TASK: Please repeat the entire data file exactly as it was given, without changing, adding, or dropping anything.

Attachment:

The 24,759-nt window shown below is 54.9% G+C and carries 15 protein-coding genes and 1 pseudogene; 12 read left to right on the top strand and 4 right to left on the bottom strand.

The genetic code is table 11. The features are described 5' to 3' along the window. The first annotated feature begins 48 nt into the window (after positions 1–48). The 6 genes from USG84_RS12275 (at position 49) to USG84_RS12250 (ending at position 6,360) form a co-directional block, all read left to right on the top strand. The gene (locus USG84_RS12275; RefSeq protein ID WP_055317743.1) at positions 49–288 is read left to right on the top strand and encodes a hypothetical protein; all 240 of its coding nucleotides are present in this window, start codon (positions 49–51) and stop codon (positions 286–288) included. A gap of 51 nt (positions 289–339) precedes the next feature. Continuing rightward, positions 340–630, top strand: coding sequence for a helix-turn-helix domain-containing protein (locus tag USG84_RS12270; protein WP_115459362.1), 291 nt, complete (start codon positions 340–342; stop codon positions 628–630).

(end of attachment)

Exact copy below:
The 24,759-nt window shown below is 54.9% G+C and carries 15 protein-coding genes and 1 pseudogene; 12 read left to right on the top strand and 4 right to left on the bottom strand.

The genetic code is table 11. The features are described 5' to 3' along the window. The first annotated feature begins 48 nt into the window (after positions 1–48). The 6 genes from USG84_RS12275 (at position 49) to USG84_RS12250 (ending at position 6,360) form a co-directional block, all read left to right on the top strand. The gene (locus USG84_RS12275; RefSeq protein ID WP_055317743.1) at positions 49–288 is read left to right on the top strand and encodes a hypothetical protein; all 240 of its coding nucleotides are present in this window, start codon (positions 49–51) and stop codon (positions 286–288) included. A gap of 51 nt (positions 289–339) precedes the next feature. Continuing rightward, positions 340–630, top strand: coding sequence for a helix-turn-helix domain-containing protein (locus tag USG84_RS12270; protein WP_115459362.1), 291 nt, complete (start codon positions 340–342; stop codon positions 628–630).